Slow progress on conservation

22 July 2018

The regional government of Cusco and ACCA, the Asociación de Conservación de la Cuenca Amazónica, initiated a plan for a regional conservation area known as Ausangate in 2008. But only in August of this year will it be presented to the National Government for approval - helped we assume by the fact that it includes the controversial Rainbow Mountain. The area now proposed covers 810 square kilometers, and is aimed at important conservation issues. The area is crucial for the conservation of vicuñas and other animals, and many plants. It also includes the glacier known as the Quelccaya Ice Cap, retreating at 60 metres a year, having lost 25% of its area in the last 50 years.

The length of time it has taken for the proposal even to surface for decision illustrates vividly the difficult political economy of conservation. The proposal was initially delayed by the fact that the issue was simply not a priority in the regional government, and by heavy bureaucracy. When the required process of prior consultation was finally launched in 2017, many diverse issues and distrust made the process hard. There was much distrust: a lawyer working with the directorate of Prior Consultation, Emerson Alata, says that people who had received their land under the agrarian reform in the 1970s and 1980s still feared that landowners would come and take back the land (interview cited by Mongabay). There was fear too that the tourist income some are now receiving from the Rainbow Mountain would now be managed by the regional government. The original proposal included 14 centres of population: by the time of the consulta previa, only nine were still included. Eventually, only two have agreed to be part of the conservation area. The area in question has been reduced from the original 1300 square kilometers to just 810 square kilometers.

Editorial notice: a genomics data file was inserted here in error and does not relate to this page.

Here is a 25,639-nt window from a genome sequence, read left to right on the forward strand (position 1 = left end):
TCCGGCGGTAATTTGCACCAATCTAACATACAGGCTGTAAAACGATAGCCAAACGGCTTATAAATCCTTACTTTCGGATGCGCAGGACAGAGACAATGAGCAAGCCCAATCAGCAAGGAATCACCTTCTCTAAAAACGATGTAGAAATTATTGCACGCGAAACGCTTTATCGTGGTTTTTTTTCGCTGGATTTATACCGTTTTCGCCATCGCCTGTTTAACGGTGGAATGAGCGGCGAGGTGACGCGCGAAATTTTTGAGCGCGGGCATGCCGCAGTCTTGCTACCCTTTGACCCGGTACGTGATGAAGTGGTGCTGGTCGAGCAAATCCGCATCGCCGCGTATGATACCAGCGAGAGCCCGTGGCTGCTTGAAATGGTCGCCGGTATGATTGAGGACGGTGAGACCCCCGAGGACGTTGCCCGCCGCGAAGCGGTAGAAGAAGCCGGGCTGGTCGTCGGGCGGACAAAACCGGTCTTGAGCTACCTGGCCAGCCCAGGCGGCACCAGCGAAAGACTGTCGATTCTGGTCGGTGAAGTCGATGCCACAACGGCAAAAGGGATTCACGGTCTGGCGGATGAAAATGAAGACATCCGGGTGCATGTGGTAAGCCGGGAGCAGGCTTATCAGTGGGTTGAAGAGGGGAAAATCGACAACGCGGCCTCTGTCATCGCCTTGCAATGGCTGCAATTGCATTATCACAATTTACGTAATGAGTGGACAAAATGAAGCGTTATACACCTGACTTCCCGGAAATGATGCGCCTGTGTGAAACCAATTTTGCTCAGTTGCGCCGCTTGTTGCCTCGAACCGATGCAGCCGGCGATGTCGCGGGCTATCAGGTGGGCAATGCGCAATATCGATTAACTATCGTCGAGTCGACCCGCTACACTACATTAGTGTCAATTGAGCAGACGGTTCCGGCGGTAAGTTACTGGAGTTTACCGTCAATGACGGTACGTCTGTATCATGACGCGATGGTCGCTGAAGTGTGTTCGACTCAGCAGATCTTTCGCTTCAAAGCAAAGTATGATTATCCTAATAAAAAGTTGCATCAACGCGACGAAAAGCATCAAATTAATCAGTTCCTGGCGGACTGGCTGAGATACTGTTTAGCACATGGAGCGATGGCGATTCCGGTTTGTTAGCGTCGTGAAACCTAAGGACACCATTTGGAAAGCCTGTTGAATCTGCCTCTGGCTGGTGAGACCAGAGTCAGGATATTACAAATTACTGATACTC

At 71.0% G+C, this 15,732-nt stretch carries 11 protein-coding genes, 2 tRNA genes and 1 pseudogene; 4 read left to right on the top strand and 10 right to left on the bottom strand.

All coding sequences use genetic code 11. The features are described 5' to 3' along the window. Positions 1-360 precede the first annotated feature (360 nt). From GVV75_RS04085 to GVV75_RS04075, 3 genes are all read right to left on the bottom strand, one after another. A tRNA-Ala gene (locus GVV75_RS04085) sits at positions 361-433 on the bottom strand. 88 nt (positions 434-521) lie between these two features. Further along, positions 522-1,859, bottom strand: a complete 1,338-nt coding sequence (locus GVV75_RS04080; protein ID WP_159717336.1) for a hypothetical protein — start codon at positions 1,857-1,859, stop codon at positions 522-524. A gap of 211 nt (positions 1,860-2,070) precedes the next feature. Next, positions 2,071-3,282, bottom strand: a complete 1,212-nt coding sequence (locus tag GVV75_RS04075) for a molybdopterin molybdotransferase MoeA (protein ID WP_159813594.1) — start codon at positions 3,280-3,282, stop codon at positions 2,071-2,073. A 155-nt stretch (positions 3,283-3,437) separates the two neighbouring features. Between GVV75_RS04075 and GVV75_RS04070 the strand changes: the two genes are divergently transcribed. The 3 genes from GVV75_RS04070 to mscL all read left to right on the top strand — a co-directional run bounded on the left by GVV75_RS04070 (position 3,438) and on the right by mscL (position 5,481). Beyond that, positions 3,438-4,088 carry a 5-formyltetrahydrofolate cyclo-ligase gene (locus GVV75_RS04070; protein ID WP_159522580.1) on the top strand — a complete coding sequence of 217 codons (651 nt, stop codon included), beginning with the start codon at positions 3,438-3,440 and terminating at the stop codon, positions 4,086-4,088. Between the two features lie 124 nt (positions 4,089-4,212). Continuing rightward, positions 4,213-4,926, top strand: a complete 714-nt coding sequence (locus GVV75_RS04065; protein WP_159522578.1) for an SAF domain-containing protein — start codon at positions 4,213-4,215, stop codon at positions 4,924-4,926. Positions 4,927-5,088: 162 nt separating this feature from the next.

All news

  • PSG Aims

    The Peru Support Group exists to promote social inclusion, sustainable development and the observance of human rights in Peru. To that end the PSG highlights shortcomings in observance of established norms, whether international or local in nature, in its research, advocacy and publications. In so doing, it underscores the relationships that exist within the political system, how institutions work, and the effectiveness of policies that aim to reduce poverty and inequality within the context of sustainable development.

  • Historical Overview

    Over the past century Peru has suffered a series of autocratic governments and a civil war in which nearly 70,000 people died. Many of the country's ongoing political and social problems are a legacy of its somewhat turbulent past. 

  • Human Rights

    Human rights violations were widespread during the twenty years after the initiation of armed conflict in 1980. Efforts to convict perpetrators since the war's end have made only limited progress. Today, concerns remain over the treatment of those engaged in social protest, particularly against strategically important investment projects.

  • Why join the PSG?

    • Keep up to date with latest news and developments in Peru
    • Learn about key issues of poverty, development and human rights in Peru
    • Support the work of the Peru Support Group

    Become a member